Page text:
Ransomware is a type of malware from cryptovirology – the study of using cryptography to design malicious software, that threatens to lock out a victim’s access to or publish their personal data unless a ransom is paid.
Essentially, ransomware uses encryption to hold a user or organization’s critical information at ransom. The data is encrypted in such a way that it is very difficult or impossible for the victim to access their information, files, data or even applications.
In recent ransomware attacks, the malware has been designed to completely shutdown or disable an entire organization. Fujifilm Holdings Corp for example, was attacked by the REvil ransomware gang using the Qbot trojan and forced to shut down some of their servers no less than a month ago.
Ransomware has become a growing threat and is more prominent in mainstream media as cybercriminals generate billions of dollars and do irreversible damage to businesses and government alike.
How does ransomware work?
Ransomware uses asymmetric encryption using a pair of keys to encrypt and decrypt files. A public-private pair of keys are generated by the attacker. The private key is stored on the attackers server and is required to decrypt the victims data. The attacker holds the private key ransom. Typically most ransomware exploits are as follows:
- The malware gains access to a device often distributed through email spam or targeted attacks
- Ransomware establishes presence on the device, it executes a malicious binary or piece of code that searches and encrypts important data on the device. It may also search for more vulnerabilities to spread to other devices or entire organizations
- After the files are encrypted, the malware demands ransom from the victim within a given time frame threatening loss of data
- If the organization does not have its data backed up, then the victim may have to pay the ransom to recover their sensitive information
What should you know about ransomware?
Both consumers and organizations should be aware that ransomware attacks are on the rise but also that there are measures you can take to mitigate ransomware as a threat. Because of cryptocurrency, it has now become more difficult (but not impossible) to trace cybercriminals than before.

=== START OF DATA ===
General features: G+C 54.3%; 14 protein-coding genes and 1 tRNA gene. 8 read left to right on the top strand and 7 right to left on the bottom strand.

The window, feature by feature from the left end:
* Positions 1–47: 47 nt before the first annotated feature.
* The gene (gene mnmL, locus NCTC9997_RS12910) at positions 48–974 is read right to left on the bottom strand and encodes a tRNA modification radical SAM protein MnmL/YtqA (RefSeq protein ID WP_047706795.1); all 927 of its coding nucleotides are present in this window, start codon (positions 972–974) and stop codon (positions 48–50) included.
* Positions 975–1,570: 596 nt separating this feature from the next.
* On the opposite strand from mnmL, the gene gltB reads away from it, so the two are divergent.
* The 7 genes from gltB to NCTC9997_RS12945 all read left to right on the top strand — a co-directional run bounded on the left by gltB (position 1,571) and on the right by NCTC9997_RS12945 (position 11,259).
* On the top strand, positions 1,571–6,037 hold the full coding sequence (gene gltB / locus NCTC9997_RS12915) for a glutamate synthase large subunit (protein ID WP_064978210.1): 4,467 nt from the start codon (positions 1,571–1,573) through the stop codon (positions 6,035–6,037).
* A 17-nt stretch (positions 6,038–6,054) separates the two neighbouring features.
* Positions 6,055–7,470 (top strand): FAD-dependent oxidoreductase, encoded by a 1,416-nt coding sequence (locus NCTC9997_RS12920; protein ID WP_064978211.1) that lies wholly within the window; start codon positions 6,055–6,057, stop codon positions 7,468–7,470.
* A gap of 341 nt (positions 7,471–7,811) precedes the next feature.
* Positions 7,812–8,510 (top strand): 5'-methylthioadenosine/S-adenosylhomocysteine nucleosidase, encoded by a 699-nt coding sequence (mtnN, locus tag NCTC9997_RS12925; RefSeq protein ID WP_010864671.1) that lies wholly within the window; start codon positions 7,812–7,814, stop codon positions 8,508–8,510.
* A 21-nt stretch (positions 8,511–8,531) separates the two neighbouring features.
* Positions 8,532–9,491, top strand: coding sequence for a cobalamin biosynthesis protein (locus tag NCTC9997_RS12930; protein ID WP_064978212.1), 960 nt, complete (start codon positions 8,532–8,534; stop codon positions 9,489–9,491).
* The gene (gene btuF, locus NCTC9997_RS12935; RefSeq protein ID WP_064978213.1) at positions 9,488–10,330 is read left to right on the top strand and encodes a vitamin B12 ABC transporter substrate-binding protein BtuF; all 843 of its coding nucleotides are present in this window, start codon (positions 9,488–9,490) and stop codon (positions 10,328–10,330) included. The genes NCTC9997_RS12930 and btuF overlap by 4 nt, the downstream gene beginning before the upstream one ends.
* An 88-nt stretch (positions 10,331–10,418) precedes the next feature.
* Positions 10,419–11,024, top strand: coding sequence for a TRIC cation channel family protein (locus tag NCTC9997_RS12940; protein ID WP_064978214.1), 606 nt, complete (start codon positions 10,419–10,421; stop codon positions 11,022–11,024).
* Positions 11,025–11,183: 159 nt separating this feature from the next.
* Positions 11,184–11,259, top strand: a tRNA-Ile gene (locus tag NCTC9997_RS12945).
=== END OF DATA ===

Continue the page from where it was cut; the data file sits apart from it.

Over the last year, ransomware attacks were up 150% year-over-year and the amount paid by these victims increased by 300%. The costs of ransomware attacks across the globe are expected to exceed $265B by 2031.
Ransomware attacks are becoming more sophisticated, from holding entire companies’ servers hostage, to shutting down the Colonial Pipeline Network. Colonial Pipeline ended up paying a $4.4 million ransom last month. JBS, a large meat supplier, ended up paying $11 million earlier this month according to Forbes.
Why are ransomware attacks on the rise?
Ransomware attacks have been increasing significantly since the start of the pandemic for many reasons. Here are a few:
- Malware kits are easily available and can be used to make new kinds of malware
- New encrypted techniques are making it easier to carry out ransomware attacks
- Ransomware marketplaces are available online making it easy for nearly anyone to carry out an attack while giving a cut of the ransom to the malware authors – in these cases, cybercriminals do not need to be tech savvy
- Cybersecurity malpractices as more employees work remotely using different or unsecure networks
- No strategy to secure business or organizational networks as new technology is implemented
- Many businesses are relying solely on backups and not putting security measures in place
How can businesses prevent ransomware attacks?
These attacks are continuing to become a headache for many companies and proper security measures must be put in place to prevent them. Here are a few tips to get started:
- As a starting point businesses “should shore up cyber defences” (Biden), and create a robust IT/cybersecurity protocol. Backing up your data is also key but should not be solely relied on
- Know where your data is and secure backups on separate servers so that your backup does not suffer from the same attack
- Use secure networks or VPNs and limit administrative rights on devices to your employees
- Keep your software up to date
- Implement a security awareness program
- Call an expert
These tips should help better your understanding and how to prevent ransomware in the future. If you do not have resources in house to set up a robust IT security or cyber security plan at your business, we suggest considering hiring a consultant who can help you build a manageable plan that works well for your business.